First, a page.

"The Workforce Index is a call to us to change the way we see talent and to seize this moment to see differently,” Kress said. “Northern Virginia is a region rich in talent—if only we can break through the paper ceiling and see the STARs all around us."
ANNANDALE, Va. (PRWEB) January 31, 2023
On January 25, the Northern Virginia Chamber of Commerce and Northern Virginia Community College (NOVA) released the second annual Northern Virginia Workforce Index at the Chamber’s economic outlook event, “The Future of Work.” This index, a product of a survey of regional employers, gathers actionable information on the region's current and future workforce, including tracking trends in hiring, how the workforce is shifting and how employers view the economy.
The 2022 Workforce Index, a valuable tool for economic and workforce decision making in the region, confirms that labor shortages continue to affect the region’s businesses, as 71% of employers noted increased hiring challenges in the past year. In her remarks, NOVA President Anne M. Kress acknowledged that this is “not a rosy picture” but pointed out that the adoption of skills-based training opportunities and skills-based hiring could help solve this ongoing problem.
According to the index, half of employers surveyed did not employ any interns in the last year, and only 15% recruited through apprenticeships. These work-based learning approaches provide prime opportunities for businesses to expand recruitment.
During a panel discussion, Neil Walker-Neveras, chief talent officer at M&T Bank, touched on the importance of diversifying the talent pool and talent-sourcing methods.
“We work with local community colleges for our technology and development programs, for example, our data center program,” said Walker-Neveras. “It is figuring out where the [talent] pipelines are and having a sourcing strategy that is very diverse. We are not tossing out traditional sourcing methods but we are enhancing them.”
Skills-based hiring may present an even bigger opportunity, especially since many Northern Virginia employers place a heavy emphasis on bachelor’s and graduate degrees in hiring. According to Opportunity@Work, individuals who are skilled through alternative routes (STARs) and do not hold a bachelor’s degree, make up one half of the U.S. workforce. But most businesses in Northern Virginia (67%) indicated they are only sometimes or rarely willing to accept professional experience below the bachelor’s degree level, and one in six are never willing to accept equivalent experience.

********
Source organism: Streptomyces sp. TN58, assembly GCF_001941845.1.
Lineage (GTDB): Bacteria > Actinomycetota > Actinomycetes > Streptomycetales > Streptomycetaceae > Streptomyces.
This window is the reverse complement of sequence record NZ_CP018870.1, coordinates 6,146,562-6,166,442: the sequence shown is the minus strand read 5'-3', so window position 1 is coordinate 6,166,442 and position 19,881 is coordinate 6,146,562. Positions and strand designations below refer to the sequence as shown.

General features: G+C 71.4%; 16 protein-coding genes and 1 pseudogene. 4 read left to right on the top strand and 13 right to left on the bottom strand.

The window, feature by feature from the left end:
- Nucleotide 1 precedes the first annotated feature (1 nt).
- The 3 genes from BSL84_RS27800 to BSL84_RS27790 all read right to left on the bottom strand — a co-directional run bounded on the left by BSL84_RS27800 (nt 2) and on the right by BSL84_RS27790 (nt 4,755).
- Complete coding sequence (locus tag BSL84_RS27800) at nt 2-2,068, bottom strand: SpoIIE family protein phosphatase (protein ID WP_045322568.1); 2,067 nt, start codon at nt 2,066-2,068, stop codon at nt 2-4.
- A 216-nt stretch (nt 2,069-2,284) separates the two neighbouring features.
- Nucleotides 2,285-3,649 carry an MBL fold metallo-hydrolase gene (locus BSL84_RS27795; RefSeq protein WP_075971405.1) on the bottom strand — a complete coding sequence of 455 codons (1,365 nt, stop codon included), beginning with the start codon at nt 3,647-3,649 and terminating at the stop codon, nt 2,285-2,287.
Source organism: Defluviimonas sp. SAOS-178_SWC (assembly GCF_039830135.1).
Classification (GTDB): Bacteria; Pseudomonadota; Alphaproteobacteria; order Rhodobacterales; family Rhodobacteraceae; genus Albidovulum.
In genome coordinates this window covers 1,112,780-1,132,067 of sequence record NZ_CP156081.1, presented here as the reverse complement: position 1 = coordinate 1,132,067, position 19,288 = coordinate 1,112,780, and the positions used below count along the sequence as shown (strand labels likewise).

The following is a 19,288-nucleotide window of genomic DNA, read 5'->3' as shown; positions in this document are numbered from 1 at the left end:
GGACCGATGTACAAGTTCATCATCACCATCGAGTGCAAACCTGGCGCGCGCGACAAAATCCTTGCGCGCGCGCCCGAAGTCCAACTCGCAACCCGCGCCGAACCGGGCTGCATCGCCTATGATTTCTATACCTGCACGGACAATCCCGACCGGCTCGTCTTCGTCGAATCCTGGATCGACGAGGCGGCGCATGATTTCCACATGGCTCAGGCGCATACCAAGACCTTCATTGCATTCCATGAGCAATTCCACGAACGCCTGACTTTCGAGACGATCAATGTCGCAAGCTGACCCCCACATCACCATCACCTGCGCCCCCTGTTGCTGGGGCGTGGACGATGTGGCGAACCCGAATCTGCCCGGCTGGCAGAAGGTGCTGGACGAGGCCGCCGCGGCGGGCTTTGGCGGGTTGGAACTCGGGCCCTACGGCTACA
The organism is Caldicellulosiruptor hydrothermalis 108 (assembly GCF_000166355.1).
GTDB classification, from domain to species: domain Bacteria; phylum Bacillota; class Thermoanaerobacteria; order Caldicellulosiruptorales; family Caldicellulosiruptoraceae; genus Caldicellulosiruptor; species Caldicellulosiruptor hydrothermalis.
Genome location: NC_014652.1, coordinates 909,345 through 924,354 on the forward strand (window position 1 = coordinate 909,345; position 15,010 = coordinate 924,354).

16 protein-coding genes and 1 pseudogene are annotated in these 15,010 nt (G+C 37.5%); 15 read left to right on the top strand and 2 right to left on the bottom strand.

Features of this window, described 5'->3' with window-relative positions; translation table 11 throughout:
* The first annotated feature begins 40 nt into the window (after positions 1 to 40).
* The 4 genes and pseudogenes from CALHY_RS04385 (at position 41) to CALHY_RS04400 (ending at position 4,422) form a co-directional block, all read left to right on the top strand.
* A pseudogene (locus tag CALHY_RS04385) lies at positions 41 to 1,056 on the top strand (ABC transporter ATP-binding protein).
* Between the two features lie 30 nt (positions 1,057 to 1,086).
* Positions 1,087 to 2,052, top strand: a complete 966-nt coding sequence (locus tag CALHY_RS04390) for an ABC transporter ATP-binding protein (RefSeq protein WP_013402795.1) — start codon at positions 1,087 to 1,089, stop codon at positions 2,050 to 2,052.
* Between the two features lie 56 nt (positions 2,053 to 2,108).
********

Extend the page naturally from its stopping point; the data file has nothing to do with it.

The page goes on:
Executive Director of Economic Development for Loudoun County Buddy Rizer said that there needs to be a shift away from thinking that businesses “can hire a less skilled, more educated person for a skills-based job and pay them more than a more skilled, less educated person. Changing the way people think is the key to finding the future workforce.”
Walker-Neveras offered one potential path forward for workforce development change-makers, stating, “For us, it is natural to look outside the degree. If you’re fortunate to be in an industry that has learnability, you have an opportunity.”
As the tight labor market and high labor costs continue to make hiring and retaining talent a
challenge for many businesses in Northern Virginia, the index finds that skills-based hiring, consideration of non-degree credentials/training and work-based learning all offer a means of expanding employer access to workers who are often overlooked by traditional hiring practices.
This is particularly important given an increasing focus on diversity, equity and inclusion in hiring. Employers today understand the importance of having a highly diverse workforce.
“DEI is about changing hearts and minds. It’s about changing the way we think and operate,” said Sukumar Iyer, founder of Brillient Corporation. “I’m proud to say we have a very diverse company. While we ace the normal definitions of diversity, the one I cherish most is diversity of talent. That is what makes us ‘brilliant.’”
At the end of her keynote remarks, NOVA President Kress laid out a path to success for the region. “The Workforce Index is a call to us to change the way we see talent and to seize this moment to see differently,” Kress said. “Northern Virginia is a region rich in talent—if only we can break through the paper ceiling and see the STARs all around us. We have the opportunity to expand our workforce, build an inclusive economy, and strengthen our region. Now, we need to take it.”
The executive summary and the full Workforce Index can be found here. For questions regarding the research and data used for the workforce index, please contact Tucker Plumlee, report co-author and associate director of labor market intelligence at email@example.com. For media questions regarding NOVA, please contact Hoang Nguyen, associate director of external communications at firstname.lastname@example.org. For media questions for the Chamber, please contact Jen Williamson, vice president of workforce and member engagement at email@example.com.
Northern Virginia Community College (NOVA) is the largest public institution of higher learning in the Commonwealth of Virginia and one of America's largest community colleges. NOVA enrolls nearly 80,000 students at its six campuses in Alexandria, Annandale, Loudoun, Manassas, Springfield (Medical Education Campus) and Woodbridge, through NOVA Online and high school dual enrollment. We offer more than 100 associate degree and certificate programs to help our students reach their academic and professional goals through university transfers and access to the most in-demand careers. At NOVA, we strive to ensure that every student succeeds, every program achieves and every community prospers. For more information about NOVA and its programs or services, visit our website, http://www.nvcc.edu, or call 703.323.3000.